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Gimmick Some Lovin': No Disqualification Match

A look back at The Night the Channel Changed and the most famous spoiler in professional wrestling history.


Spoiler alerts are usually there to protect people HEARING the spoiler, but this was the first instance of a spoiler hurting the ones doing the spoiling.
Spoiler alerts are usually there to protect people HEARING the spoiler, but this was the first instance of a spoiler hurting the ones doing the spoiling.

In each edition of Gimmick Some Lovin', we take a look at one iteration of a gimmick match available on the WWE Network. Some are iconic for their success, others for the extent to which they flopped, and some just... happened.

We defined a "gimmick match" as, in any way, adding a rule/stipulation to or removing a rule from a match, changing the physical environment of a match, changing the conditions which define a "win", or in any way moving past the simple requirement of two men/women/teams whose contest must end via a single pinfall, submission, count out, or disqualification.

Tuesday, November 7, 2017, the WWE presented Smackdown Live from Manchester, England, although the "Live" part of that title wasn't exactly the case for viewers in the United States. Many of those US viewers were a little less than pleased that the company decided to promote a spoiler on all of its official social media platforms (as well as push notifications on its official app) that a "major title change" had occurred in the UK (which turned out to be AJ Styles regaining the WWE Championship from Jinder Mahal, the only title bout announced in advance for the show).

Today, we'll take a look back at another time the company's top prize changed hands on a show that didn't air 100% live, with the results spoiled for fans before the change occurred. This time, however, it was rival promotion World Championship Wrestling doing the spoiling of the finish to Mankind vs. The Rock in a No Disqualification Match in the main event of the January 4, 1999 edition of Monday Night Raw.

According to preliminary ratings, Tuesday's spoiler might have had the same effect as the spoiler for this match almost 19 years ago, as Smackdown rebounded with its largest television audience in nearly two months (and one of its ten best of 2017).

A Deadly Game

Mick Foley, in his persona as Mankind, had spent the summer and fall of 1998 trying his hardest to please and impress Vince McMahon and his faction, The Corporation. Foley used everything in his arsenal, including clowns, viciously attacking Corporation foes, balloons, chair shots, cake, getting absolutely annihilated in violent contests against multiple opponents, dressing in ratty dress shirts and ties, and even sock puppets to try to please his boss. McMahon, for his part, did make Foley a singles champion for the first time, with Mankind becoming the first ever Hardcore Champion.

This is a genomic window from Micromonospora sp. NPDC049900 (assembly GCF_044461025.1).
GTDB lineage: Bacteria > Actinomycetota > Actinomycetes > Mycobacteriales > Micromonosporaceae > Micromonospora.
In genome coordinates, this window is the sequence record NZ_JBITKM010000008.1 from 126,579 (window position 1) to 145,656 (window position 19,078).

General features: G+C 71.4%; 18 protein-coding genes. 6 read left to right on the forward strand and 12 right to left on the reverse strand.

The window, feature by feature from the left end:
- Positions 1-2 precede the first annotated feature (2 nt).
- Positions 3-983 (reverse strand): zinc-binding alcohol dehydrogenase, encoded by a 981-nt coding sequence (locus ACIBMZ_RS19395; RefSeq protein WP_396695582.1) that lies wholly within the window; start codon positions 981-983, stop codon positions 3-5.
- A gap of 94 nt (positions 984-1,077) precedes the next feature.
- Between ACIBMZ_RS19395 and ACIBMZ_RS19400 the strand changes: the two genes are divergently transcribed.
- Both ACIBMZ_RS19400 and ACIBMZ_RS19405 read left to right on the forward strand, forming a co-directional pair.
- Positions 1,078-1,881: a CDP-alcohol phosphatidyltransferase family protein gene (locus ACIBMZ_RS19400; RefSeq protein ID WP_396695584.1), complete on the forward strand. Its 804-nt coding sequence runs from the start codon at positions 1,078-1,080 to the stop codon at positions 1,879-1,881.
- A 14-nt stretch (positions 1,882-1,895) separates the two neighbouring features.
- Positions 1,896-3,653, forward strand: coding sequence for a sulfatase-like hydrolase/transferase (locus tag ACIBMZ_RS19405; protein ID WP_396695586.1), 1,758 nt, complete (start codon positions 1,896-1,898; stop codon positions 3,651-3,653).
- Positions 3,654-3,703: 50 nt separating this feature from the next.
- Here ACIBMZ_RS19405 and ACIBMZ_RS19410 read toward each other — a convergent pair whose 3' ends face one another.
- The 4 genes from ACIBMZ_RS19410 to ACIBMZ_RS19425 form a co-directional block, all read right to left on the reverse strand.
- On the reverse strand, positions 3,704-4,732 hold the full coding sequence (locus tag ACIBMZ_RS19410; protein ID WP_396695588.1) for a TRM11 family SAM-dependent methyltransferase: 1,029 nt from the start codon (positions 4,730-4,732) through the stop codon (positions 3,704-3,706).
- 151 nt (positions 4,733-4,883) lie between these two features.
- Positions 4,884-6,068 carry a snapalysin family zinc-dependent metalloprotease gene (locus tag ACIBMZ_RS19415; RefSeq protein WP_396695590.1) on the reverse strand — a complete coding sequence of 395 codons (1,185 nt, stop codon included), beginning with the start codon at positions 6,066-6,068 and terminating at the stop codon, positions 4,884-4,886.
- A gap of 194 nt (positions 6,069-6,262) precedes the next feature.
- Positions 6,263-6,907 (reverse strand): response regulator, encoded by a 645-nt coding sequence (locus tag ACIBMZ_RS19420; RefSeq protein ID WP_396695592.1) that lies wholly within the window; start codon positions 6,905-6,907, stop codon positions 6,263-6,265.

When a "Deadly Game" tournament was announced for the 1998 Survivor Series to crown a new holder of the vacant World Wrestling Federation Championship (the belt having been vacated due to Steve Austin's nagging injuries and/or massive storyline contrivances), the implication was that McMahon was grooming the Hardcore Legend for his first WWF Championship.

The other performer with the most storyline focus heading into the tournament was The Rock, who had slowly been building a babyface turn through the summer of 1998 as his expressions, moveset, and, especially, catchphrases began catching on with audiences nationwide, and boos gradually dissolved into cheers. The face turn was official as September wore into October, and the Corporation entered Deadly Game vowing two things:

  1. The group would do everything in its power to keep The People's Champion away from the belt.
  2. There would be a repeat of the previous year's main event controversy.

In an instant double turn for both men, the second of those predictions came true in the finals of the tournament as The Rock placed Foley a weak and sloppy-looking Sharpshooter, with McMahon immediately ordering for the bell to be rung, in an exact duplicate of the improvised finish to the previous year's Survivor Series title bout in Montreal. Mankind had been rejected by his Corporate pals, and The Rock was the new face of the company.

Pictured: the best possible way to end a pay-per-view; the Austin stuff really could have waited.
Pictured: the best possible way to end a pay-per-view; the Austin stuff really could have waited.

If the show had ended there, it would have been a classic shocker ending but, in a repeat of the era when "Hogan must pose" to close out every show, Austin interrupted Rock's title celebration to basically delegitimize the new champ and lay waste to the Corporation.

While Austin had to fight to regain his right to challenge for the title he never lost, Rock moved into his first feud as the titleholder against the man who has screwed out of the belt: Mankind.

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